If you are not yet a diver but thinking of becoming one, don't read this. It might put you off. Antonella Gambotto didn't enjoy her early learning curve in diving, and all we can say is, we don't believe her experience is typical!
I wish I could say I couldn't wait to leap into the deep and make like a born wobbegong, but the fact is, my knees were castanets at the prospect of being submerged for what seemed far too long for someone without gills.
Diving? I am to adventure sports what Jacques Cousteau was to embroidery.
And yet how difficult could it be? I knew skilled divers with the IQ of mentally impaired stoats. Perhaps they had been intellectual giants before diving-related accidents had atrophied parts of their brains, but this was a thought I rejected. Eventually.
The days leading up to the course were spent madly swotting. I lay in bed, mummified with horror as I memorised the symptoms of DCI and nitrogen narcosis, wondering what the hell I would do other than panic were any of my fellow-divers to develop oddly coloured body parts.
The possibilities were stunning. What if my buddy suffered a cardiac arrest and then a shark mauled my tank? What if a fish-hook caught in my mouth and ripped half my face off?
What if a giant squid with eyes the size of dinner plates suddenly appeared and I shot to the surface, over-expanding my lungs only to find that my buddy had forgotten his first aid?
Would my semi-dry be visible to police helicopters, or would they confuse me with a discarded inner tube? Would my brain shrivel like a nipple in a snowstorm if I accidentally held my breath 18m under? I would end up selling pens from a wheelchair outside metropolitan train stations!
Rolled into my bath like a walrus, I would stare into space, vaguely recalling what it was to have a life.
As if for my first day of school, I appeared on time, neatly dressed and still amazed that I had passed the medical. ("Are you sure?" I kept asking the doctor.)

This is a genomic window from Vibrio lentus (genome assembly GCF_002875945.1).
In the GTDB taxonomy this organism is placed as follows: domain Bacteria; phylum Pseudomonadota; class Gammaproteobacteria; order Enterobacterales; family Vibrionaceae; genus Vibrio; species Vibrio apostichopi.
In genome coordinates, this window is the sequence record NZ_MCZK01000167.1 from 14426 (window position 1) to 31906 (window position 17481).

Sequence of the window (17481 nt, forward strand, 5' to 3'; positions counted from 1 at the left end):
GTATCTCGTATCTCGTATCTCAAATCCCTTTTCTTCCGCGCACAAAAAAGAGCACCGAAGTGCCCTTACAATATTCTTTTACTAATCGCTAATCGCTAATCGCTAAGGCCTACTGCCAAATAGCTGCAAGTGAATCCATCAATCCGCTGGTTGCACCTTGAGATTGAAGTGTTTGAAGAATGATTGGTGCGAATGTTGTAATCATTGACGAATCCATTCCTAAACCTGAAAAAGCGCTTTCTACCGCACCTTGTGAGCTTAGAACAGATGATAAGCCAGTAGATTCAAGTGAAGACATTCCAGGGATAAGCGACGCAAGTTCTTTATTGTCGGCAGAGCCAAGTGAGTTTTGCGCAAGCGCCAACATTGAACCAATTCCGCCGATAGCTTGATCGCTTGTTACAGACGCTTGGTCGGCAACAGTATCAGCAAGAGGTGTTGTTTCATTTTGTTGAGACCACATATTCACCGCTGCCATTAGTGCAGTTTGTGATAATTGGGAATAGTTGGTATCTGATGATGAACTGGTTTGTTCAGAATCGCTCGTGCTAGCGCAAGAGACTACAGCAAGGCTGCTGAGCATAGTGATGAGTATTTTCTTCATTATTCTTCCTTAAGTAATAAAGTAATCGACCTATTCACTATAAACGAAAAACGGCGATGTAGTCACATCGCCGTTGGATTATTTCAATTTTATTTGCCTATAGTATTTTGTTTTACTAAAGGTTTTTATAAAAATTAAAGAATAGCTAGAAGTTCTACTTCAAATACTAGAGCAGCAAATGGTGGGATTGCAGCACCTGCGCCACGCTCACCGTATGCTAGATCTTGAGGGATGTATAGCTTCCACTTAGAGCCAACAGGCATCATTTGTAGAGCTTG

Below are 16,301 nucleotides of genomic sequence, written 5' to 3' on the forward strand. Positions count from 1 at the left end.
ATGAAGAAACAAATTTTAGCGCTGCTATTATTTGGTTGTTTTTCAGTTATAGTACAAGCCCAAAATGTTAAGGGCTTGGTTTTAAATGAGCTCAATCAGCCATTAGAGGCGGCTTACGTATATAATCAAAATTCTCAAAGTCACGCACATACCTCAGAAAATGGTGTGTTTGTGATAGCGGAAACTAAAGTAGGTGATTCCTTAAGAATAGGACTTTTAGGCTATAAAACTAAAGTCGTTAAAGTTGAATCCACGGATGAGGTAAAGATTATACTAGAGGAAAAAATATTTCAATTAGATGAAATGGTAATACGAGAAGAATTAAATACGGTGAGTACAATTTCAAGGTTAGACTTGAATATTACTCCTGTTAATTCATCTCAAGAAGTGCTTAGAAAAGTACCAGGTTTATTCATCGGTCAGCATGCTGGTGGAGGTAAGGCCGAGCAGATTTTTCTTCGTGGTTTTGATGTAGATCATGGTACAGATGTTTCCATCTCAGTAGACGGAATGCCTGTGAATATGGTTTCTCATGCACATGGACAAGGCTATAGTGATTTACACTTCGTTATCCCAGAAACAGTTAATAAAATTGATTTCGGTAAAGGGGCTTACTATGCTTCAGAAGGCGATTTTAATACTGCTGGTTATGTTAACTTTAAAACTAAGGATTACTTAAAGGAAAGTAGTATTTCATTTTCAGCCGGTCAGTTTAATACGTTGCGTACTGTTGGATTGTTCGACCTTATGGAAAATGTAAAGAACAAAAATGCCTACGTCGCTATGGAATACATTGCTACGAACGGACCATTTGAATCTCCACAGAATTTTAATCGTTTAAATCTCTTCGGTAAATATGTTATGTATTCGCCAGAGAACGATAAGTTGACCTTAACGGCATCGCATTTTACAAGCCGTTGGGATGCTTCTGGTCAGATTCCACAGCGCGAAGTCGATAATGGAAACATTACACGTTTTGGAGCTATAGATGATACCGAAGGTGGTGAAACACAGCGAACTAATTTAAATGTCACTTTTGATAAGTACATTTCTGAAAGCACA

After weeks of sunshine, a cyclonic storm had hit the previous night, laying great trees to waste and stirring the seas to the consistency of mulligatawny.
My fellow-students trickled into the classroom. I was one of two women. The Instructor was tanned, bored, had bandy legs, roamed around saying nothing and then wrote his name in big letters on the board. I earnestly copied it and awaited his instruction, which consisted of spurts of elaboration between videos.
We were shown the first three modules of the PADI course. In each, winsome women and muscular men frolicked under water in fluorescent wetsuits, only to emerge laughing and shaking diamond-like sprays of water from their hair. Diving, it seemed, was fun. It was easy. All that was required was a sense of responsibility and the application of Certain Principles: the underwater realm would then be mine.
The Instructor repeated the basic points. Being asked a question more than once irritated him, and his monotone rose to a whine. His sense of humour was aggressively puerile. In giving us mnemonic devices for BWRAF, he suggestively smiled. "The ladies might remember it better as Big Willies Really Are Fun." I exchanged weary looks with Yoko, the only other woman in the class.
Poolside, the Instructor held a weightbelt. "See this?" he said, indicating the buckle. "This is the female end. It's the female end because the male end [indicating the belt's tongue] goes right into it. You'll find it easy to remember Ð it's the male end because the male is always right. Got it, Antonella? The male is always right."
The smallest and weakest member of the class, I had enormous trouble coping with the weight of the equipment. John, Paul, George, Ringo and Yoko geared up and were under water while I was still floundering at the surface, trying to adjust to the sensation of having what felt like a table strapped to my back, planks glued to my feet and a mixing bowl pressed to my face while rasping into an exhaust pipe.
Whenever I submerged my head, my long hair escaped and waved around my face like a kelp forest. My puny arms were the antennae of a dying insect.
I kept toppling over. My mask was permanently Ð and inexplicably Ð half-full of water. I tried to avoid inhaling it while breathing into my regulator, struggling to master neutral buoyancy and attempting to equalise an intermittently blocked right ear.
The Instructor indicated that he wanted me to join the others at the bottom of the 10m pool. I descended.
My mask filled with water; all was chlorine. Panicking, I finned to the surface, emptied my mask, readjusted it and looked back into the water.
The Instructor was gesturing violently. My heartbeat was wild. I was genuinely frightened. My unfamiliarity with the equipment made it difficult to remain calm. I tentatively descended.
My right ear blocked, unblocked, and again blocked. Recalling the sign language, I pointed to my ear.
The Instructor mimed blowing his nose. I blew mine and slowly descended. The mask filled with chlorine.
My mind ignored the fact that I could breathe through the regulator and instead registered only the water in my nostrils. I must be drowning! A perfectly natural mammalian fear. Panicking, I shot to the surface.